Developmental Assets & Relationships
Search Institute has studied Developmental Assets in the lives of millions of young people across the United States and around the world. Research consistently shows that young people from all backgrounds do better when they have a strong foundation of these strengths in their lives.
Grounded in extensive research in youth development, resiliency, and prevention, it identifies:
The supports, opportunities, and relationships young people need across all aspects of their lives (called “external assets”)
The personal skills, self-perceptions, and values they need (called “internal assets”) to make good choices, take responsibility for their own lives, and be independent and fulfilled.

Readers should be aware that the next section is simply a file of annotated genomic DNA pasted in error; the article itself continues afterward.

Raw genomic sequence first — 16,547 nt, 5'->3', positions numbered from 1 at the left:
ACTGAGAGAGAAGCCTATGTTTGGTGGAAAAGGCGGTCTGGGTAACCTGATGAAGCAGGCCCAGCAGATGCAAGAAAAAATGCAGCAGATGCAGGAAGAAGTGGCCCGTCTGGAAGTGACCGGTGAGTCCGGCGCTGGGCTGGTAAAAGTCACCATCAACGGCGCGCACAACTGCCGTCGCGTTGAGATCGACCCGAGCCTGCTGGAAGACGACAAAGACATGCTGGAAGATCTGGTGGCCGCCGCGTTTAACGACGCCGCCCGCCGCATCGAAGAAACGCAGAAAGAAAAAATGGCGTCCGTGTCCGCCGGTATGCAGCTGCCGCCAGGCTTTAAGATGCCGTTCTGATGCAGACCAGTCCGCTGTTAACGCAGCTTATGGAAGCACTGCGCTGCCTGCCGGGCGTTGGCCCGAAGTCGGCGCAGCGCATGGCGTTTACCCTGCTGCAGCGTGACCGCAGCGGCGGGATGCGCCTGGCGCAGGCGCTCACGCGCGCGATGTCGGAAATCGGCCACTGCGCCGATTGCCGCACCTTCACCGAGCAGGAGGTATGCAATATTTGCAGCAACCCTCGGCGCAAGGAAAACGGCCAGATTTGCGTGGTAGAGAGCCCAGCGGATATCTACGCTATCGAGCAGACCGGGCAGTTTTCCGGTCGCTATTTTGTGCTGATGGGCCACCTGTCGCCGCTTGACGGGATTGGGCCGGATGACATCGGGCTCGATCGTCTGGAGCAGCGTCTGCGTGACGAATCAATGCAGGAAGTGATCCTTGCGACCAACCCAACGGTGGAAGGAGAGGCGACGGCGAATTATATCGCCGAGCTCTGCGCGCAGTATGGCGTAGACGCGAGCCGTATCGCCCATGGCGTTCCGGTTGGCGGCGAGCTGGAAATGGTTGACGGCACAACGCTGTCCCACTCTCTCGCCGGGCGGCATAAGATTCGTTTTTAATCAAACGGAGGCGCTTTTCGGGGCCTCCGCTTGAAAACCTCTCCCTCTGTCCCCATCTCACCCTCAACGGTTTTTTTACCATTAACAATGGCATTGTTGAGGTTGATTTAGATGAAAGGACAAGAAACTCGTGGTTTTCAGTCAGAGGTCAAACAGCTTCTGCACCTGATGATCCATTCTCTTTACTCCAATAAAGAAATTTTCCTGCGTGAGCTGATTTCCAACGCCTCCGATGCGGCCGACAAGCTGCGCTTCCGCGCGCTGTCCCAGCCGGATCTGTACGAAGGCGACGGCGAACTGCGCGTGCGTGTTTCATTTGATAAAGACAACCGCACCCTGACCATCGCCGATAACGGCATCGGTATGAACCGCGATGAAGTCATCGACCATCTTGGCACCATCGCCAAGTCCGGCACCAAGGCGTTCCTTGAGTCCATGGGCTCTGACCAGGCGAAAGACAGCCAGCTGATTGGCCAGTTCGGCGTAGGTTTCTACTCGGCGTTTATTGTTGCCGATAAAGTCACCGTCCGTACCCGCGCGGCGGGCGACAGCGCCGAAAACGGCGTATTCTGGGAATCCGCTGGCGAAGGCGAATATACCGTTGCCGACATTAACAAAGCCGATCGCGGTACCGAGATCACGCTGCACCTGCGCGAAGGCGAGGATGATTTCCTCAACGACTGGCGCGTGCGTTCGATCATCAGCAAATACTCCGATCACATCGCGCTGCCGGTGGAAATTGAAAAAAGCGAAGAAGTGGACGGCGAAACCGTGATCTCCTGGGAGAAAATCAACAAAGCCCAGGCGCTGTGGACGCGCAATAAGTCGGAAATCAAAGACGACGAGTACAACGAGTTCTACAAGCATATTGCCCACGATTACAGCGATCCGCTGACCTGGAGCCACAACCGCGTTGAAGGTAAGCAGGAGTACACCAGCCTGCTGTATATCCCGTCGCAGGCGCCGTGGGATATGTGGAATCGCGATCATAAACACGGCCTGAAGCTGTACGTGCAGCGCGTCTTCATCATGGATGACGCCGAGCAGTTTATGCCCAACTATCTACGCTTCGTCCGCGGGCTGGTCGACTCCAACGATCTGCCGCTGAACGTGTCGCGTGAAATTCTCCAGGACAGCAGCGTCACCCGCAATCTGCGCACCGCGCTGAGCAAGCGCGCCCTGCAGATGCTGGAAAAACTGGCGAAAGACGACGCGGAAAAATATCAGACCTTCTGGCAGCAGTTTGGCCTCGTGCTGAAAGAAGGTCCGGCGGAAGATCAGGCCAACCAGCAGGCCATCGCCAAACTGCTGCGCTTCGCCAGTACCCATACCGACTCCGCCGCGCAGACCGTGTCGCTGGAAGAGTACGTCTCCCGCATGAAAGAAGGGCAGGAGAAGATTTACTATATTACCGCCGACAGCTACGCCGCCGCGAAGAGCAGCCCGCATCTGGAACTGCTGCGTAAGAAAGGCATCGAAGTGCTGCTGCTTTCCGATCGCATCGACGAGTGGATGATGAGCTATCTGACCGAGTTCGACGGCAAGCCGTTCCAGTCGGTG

DOWNLOAD THE FULL DEVELOPMENTAL ASSETS FRAMEWORK
Relationships are critical to young people’s development. They are also “active ingredients” in schools, programs, and other services that have an impact on young people’s lives. But too often we see relationships as too soft or too amorphous or too time-consuming or too idiosyncratic to be the foundation for intentional planning, measurement, and learning.
Young people are more likely to grow up successfully when they experience developmental relationships with important people in their lives. Developmental relationships are close connections through which young people discover who they are, cultivate abilities to shape their own lives, and learn how to engage with and contribute
to the world around them. Search Institute has identified five elements—expressed in 20 specific actions—that make relationships powerful in young people’s lives.